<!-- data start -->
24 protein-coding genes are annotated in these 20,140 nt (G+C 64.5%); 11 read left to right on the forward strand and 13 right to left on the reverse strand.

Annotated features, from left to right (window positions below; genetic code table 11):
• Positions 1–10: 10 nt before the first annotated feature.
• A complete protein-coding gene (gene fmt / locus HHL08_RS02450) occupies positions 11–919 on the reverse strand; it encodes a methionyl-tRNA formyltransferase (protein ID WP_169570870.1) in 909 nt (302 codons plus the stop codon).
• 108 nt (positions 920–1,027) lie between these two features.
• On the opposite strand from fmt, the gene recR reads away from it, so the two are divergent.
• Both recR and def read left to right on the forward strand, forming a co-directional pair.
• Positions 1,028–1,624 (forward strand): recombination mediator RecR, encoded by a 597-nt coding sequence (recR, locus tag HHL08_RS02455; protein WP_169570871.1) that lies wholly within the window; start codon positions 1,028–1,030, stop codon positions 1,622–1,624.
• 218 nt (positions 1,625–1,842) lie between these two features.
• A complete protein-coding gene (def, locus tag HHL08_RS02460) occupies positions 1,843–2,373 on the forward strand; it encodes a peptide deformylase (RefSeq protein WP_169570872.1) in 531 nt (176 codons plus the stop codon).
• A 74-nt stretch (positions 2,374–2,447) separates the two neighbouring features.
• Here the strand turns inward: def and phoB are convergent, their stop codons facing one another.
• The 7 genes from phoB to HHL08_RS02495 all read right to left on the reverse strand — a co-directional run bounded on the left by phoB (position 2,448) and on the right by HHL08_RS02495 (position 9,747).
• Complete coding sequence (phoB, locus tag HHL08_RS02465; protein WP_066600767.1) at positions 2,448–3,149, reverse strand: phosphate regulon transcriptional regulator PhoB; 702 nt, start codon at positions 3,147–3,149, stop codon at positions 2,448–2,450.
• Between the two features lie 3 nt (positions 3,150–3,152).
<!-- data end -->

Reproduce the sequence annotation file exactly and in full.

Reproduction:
24 protein-coding genes are annotated in these 20,140 nt (G+C 64.5%); 11 read left to right on the forward strand and 13 right to left on the reverse strand.

Annotated features, from left to right (window positions below; genetic code table 11):
• Positions 1–10: 10 nt before the first annotated feature.
• A complete protein-coding gene (gene fmt / locus HHL08_RS02450) occupies positions 11–919 on the reverse strand; it encodes a methionyl-tRNA formyltransferase (protein ID WP_169570870.1) in 909 nt (302 codons plus the stop codon).
• 108 nt (positions 920–1,027) lie between these two features.
• On the opposite strand from fmt, the gene recR reads away from it, so the two are divergent.
• Both recR and def read left to right on the forward strand, forming a co-directional pair.
• Positions 1,028–1,624 (forward strand): recombination mediator RecR, encoded by a 597-nt coding sequence (recR, locus tag HHL08_RS02455; protein WP_169570871.1) that lies wholly within the window; start codon positions 1,028–1,030, stop codon positions 1,622–1,624.
• 218 nt (positions 1,625–1,842) lie between these two features.
• A complete protein-coding gene (def, locus tag HHL08_RS02460) occupies positions 1,843–2,373 on the forward strand; it encodes a peptide deformylase (RefSeq protein WP_169570872.1) in 531 nt (176 codons plus the stop codon).
• A 74-nt stretch (positions 2,374–2,447) separates the two neighbouring features.
• Here the strand turns inward: def and phoB are convergent, their stop codons facing one another.
• The 7 genes from phoB to HHL08_RS02495 all read right to left on the reverse strand — a co-directional run bounded on the left by phoB (position 2,448) and on the right by HHL08_RS02495 (position 9,747).
• Complete coding sequence (phoB, locus tag HHL08_RS02465; protein WP_066600767.1) at positions 2,448–3,149, reverse strand: phosphate regulon transcriptional regulator PhoB; 702 nt, start codon at positions 3,147–3,149, stop codon at positions 2,448–2,450.
• Between the two features lie 3 nt (positions 3,150–3,152).